World War II is raging, and five teens are looking to make a mark. Daniel and Rebeka seek revenge against the Nazis who slaughtered their family; Simone is determined to fight back against the oppressors who ruined her life and corrupted her girlfriend; Phillip aims to prove that he’s better than his worst mistakes; and Liam is searching for a way to control the portal to the shadow world he’s uncovered, and the monsters that live within it–before the Nazi regime can do the same. When the five meet, and begrudgingly team up, in the forests of Germany, none of them knows what their future might hold.
As they race against time, war, and enemies from both this world and another, Liam, Daniel, Rebeka, Phillip, and Simone know that all they can count on is their own determination and will to survive. With their world turned upside down, and the shadow realm looming ominously large–and threateningly close–the course of history and the very fate of humanity rest in their hands. Still, the most important question remains: Will they be able to save it?
Every Body Looking by Candice Iloh
When Ada leaves home for her freshman year at a Historically Black College, it’s the first time she’s ever been so far from her family—and the first time that she’s been able to make her own choices and to seek her place in this new world. As she stumbles deeper into the world of dance and explores her sexuality, she also begins to wrestle with her past—her mother’s struggle with addiction, her Nigerian father’s attempts to make a home for her. Ultimately, Ada discovers she needs to brush off the destiny others have chosen for her and claim full ownership of her body and her future.
Tell Me My Name by Amy Reed
We Were Liars meets Speak in this haunting, mesmerizing psychological thriller—a gender-flipped YA Great Gatsby—that will linger long after the final line
On wealthy Commodore Island, Fern is watching and waiting—for summer, for college, for her childhood best friend to decide he loves her. Then Ivy Avila lands on the island like a falling star. When Ivy shines on her, Fern feels seen. When they’re together, Fern has purpose. She glimpses the secrets Ivy hides behind her fame, her fortune, the lavish parties she throws at her great glass house, and understands that Ivy hurts in ways Fern can’t fathom. And soon, it’s clear Ivy wants someone Fern can help her get. But as the two pull closer, Fern’s cozy life on Commodore unravels: drought descends, fires burn, and a reckless night spins out of control. Everything Fern thought she understood—about her home, herself, the boy she loved, about Ivy Avila—twists and bends into something new. And Fern won’t emerge the same person she was.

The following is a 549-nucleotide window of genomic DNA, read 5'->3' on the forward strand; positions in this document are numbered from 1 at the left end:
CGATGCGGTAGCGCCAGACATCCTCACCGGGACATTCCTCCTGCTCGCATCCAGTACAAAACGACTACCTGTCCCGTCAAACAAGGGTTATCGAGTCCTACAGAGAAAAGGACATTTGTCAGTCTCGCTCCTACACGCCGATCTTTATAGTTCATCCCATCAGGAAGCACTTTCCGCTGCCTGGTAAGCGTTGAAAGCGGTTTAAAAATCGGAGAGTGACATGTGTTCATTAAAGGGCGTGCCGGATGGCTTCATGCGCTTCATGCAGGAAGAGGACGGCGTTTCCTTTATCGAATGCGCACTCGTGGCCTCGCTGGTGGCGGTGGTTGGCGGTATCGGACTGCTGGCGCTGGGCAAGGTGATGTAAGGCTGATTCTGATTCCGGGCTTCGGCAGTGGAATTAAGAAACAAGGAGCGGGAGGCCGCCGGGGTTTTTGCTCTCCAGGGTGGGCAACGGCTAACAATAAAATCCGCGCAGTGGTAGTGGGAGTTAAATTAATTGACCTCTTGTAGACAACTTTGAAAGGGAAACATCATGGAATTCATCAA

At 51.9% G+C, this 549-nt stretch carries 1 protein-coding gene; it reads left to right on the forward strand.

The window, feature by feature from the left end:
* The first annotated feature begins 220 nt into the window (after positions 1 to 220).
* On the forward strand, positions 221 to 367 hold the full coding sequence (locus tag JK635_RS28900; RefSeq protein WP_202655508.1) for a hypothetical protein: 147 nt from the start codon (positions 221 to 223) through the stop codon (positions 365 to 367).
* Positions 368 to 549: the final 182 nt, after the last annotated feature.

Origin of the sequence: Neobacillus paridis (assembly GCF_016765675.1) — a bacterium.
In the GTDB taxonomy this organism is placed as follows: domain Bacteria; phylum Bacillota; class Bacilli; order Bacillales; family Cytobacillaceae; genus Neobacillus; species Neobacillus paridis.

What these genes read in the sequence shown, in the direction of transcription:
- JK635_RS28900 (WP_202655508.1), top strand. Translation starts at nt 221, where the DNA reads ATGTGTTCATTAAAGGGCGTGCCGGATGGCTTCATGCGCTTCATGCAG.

An enthralling, mind-altering fever dream, Tell Me My Name is about the cost of being a girl in a world that takes so much, and the enormity of what is regained when we take it back.
Singled Out by Andrew Maraniss
From New York Times bestselling author Andrew Maraniss comes the remarkable true story of Glenn Burke, a “hidden figure” in the history of sports: the inventor of the high five and the first openly gay MLB player. Perfect for fans of Steve Sheinkin and Daniel James Brown.
On October 2nd, 1977, Glenn Burke, outfielder for the Los Angeles Dodgers, made history without even swinging a bat. When his teammate Dusty Baker hit a historic home run, Glenn enthusiastically congratulated him with the first ever high five.
But Glenn also made history in another way–he was the first openly gay MLB player. While he did not come out publicly until after his playing days were over, Glenn’s sexuality was known to his teammates, family, and friends. His MLB career would be cut short after only three years, but his legacy and impact on the athletic and LGBTQIA+ community would resonate for years to come.
New York Times bestselling author Andrew Maraniss tells the story of Glenn Burke: from his childhood growing up in Oakland, his journey to the MLB and the World Series, the joy in discovering who he really was, to more difficult times: facing injury, addiction, and the AIDS epidemic.
Packed with black-and-white photographs and thoroughly researched, never-before-seen details about Glenn’s life, Singled Out is the fascinating story of a trailblazer in sports–and the history and culture that shaped the world around him.
Flamefall by Rosaria Munda
Revolutionary flames ignite around Annie, Lee, and a brand new character in the follow-up to FIREBORNE.
After fleeing the revolution and settling into the craggy cliffs of New Pythos, the dragonlords are eager to punish their usurpers and reclaim their city. Their first order of business was destroying the Callipolan food supply. Now they’re coming for the dragonriders.
Annie is Callipolis’s new Firstrider, charged with leading the war against New Pythos. But with unrest at home, enforcing the government’s rationing program risks turning her into public enemy number one.